to top

The big f’ing kahuna

The one and only time I truly tried to surf, I couldn't get my board past the tiny waves at the shore. I spent 20 minutes swimming as hard as I ever have. I'd make it three feet, get knocked back four. When I felt like passing out, I shambled out of the water, sat down and puked. I brushed sand over my vomit like a cat covering its droppings. Kenny rode the waves for another half hour, and we left. I never bothered surfing again. It's a metaphor for life. We can get so beat down...

Continue reading

A different way to live

A different way to live An Amish boy's church clothes. Yesterday, we toured an Amish farm outside Berlin, Ohio. A 16-year-old in an ankle-length dress showed us the schoolhouse. It was the sort of place Abe Lincoln might have studied in. "We appreciate and use the services of people with advanced educations," she said, "but we feel like an eighth grade education is sufficient for our way of life." "Have you ever used a computer?" I asked. "No. I'd probably be lost." "Have you ever watched TV?" "No." Two days a week, she gives farm tours. Occasionally, she works as a substitute teacher....

Continue reading

The darkest corners of the basement

This winter will mark four years of working on my first book, and I just finished what I believe is rewrite No. 10 Friday. Over the past 13 weeks, I stole a hundred little snippets of time: 30 minutes on my lunch breaks, bleary-eyed sessions after putting the kids to bed, and 10- to 15-page marathon sessions on Fridays when I'm off work. I aim for 10 hours of writing a week (tracking it with a timer and a spreadsheet); most weeks, I get in seven. Over four years, that means I've logged roughly 1,500 hours on this...

Continue reading

A life I never wanted

I spent a decade trying to quit smoking. This is it, I'd say, my last pack. 24 hours later, I'd slink back to the gas station for more. I was a failure machine. Again and again, I failed. And every time I failed, I blamed myself -- my lack of willpower. Apparently, my willpower was broken. I finally quit with the patch. A tiny square not much bigger than a band aid, you put it on your skin, and it leeches a steady dose of nicotine into your bloodstream. The moment I put it on, my cravings went away. I was suspicious. Was it...

Continue reading

Summoning a soul from the stars

Come October, the children will outnumber the adults in our home. We found out Baby No. 3’s gender on Thursday. “Don’t hate me if I’m wrong,” the ultrasound tech said. “But see that line? That indicates the vaginal lips. It looks like you’re having a girl.” “Does she look ok?” my wife asked. “She looks fine. Completely normal.” Are there more powerful words in the English language? Completely normal. God, I hadn’t realized how badly I needed to hear that. At the moment, she weighs 15 ounces, as much as a can of kidney beans. Later, the OB would tell us she’s...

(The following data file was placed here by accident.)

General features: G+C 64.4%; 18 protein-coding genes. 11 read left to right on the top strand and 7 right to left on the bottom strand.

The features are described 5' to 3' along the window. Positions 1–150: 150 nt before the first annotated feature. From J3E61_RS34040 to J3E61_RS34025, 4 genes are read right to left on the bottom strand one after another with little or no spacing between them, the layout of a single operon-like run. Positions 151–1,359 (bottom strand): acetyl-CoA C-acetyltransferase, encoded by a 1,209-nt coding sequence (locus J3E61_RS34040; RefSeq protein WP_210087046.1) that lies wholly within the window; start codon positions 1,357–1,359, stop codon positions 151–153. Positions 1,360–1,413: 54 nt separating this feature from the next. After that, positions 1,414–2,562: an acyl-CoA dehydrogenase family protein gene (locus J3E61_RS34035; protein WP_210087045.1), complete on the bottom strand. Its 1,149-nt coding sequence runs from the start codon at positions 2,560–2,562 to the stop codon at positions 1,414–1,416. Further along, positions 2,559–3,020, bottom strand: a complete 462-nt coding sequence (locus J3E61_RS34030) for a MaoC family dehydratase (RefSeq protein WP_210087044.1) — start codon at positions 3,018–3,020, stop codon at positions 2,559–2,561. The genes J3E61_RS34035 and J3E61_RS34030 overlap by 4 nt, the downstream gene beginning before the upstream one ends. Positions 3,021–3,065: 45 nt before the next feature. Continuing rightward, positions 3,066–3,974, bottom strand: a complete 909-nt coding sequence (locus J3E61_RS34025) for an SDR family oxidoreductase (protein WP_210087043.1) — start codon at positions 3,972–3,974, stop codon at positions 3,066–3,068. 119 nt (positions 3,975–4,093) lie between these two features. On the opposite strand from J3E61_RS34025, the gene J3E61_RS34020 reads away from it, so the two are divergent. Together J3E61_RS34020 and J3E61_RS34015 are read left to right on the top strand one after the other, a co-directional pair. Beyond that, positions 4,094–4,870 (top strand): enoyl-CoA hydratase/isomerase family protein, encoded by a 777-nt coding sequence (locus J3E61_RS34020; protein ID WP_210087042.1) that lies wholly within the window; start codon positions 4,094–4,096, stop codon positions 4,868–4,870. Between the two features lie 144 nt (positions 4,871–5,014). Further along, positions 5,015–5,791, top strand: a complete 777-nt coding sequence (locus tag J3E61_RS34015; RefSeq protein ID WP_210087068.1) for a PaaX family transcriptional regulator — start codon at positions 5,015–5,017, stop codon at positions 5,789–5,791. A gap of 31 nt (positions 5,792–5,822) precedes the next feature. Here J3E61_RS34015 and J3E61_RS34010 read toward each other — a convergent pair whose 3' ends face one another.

Continue reading

How I prioritize my to-do lists

Every morning, I sit down and make a list of things to do. I don't prioritize them by how long they'll take. I don't prioritize them by importance. I rank them by how much I hate the idea of doing them. The more I dread something, the higher I put it on my list. I reserve the penthouse, that enviable spot at the very top of my list, for the shittiest, most dreaded thing of all. Then, I work on it first. Here's why: the things we dread are always the hardest and most important. We might...

Continue reading

There is no wasted effort: An afternoon with Writer’s Digest editor Jessica Strawser

Beer in hand, I listened to Ron Rollins interview Jessica Strawser about the writing life in an Oregon District garden last weekend. The editor of Writer's Digest, Strawser grew up writing. She even remembers asking her babysitters to critique her stories. "It's beautifully written," they'd tell her, "but you might want to consider having something happen." Good advice for all of us, I'd say. For an hour, Strawser answered questions from Ron Rollins (an editor and former colleague at the Dayton Daily News) and the audience. Here were three of my favorite takeaways: 1) What do all the writers...

Continue reading

Planting a forest

There used to be a white birch forest at the corner of Waynesville and Centerville roads. To my little boy eyes, I thought there couldn't have been a more beautiful spot in the world. Every time my parents drove past it, I wondered who owned the land, who'd taken the time to plant those trees. Last October, my wife and I bought a house with just over an acre of land. Overgrown with weeds and honeysuckle and a hundred scraggly little trees, it dawned on me this spring that I might be able to plant my own...

Continue reading

The most important story you’ll ever tell

Here's the secret goal of just about every therapist I've ever met: getting clients to change the voice inside their heads. They call it an inner monologue. The monologues say things like: my stomach looks like a bag of under-cooked pizza dough. My teeth are yellow. I have more wrinkles than a circus elephant. Why can't I think of anything interesting to talk about? My writing sucks. I need more friends. Dayton counselor Meredith Montgomery calls the monologue your mental tape. It starts playing the moment you wake up and doesn't stop until you fall asleep. Montgomery has an exercise that helps clients...

Continue reading
Latest Post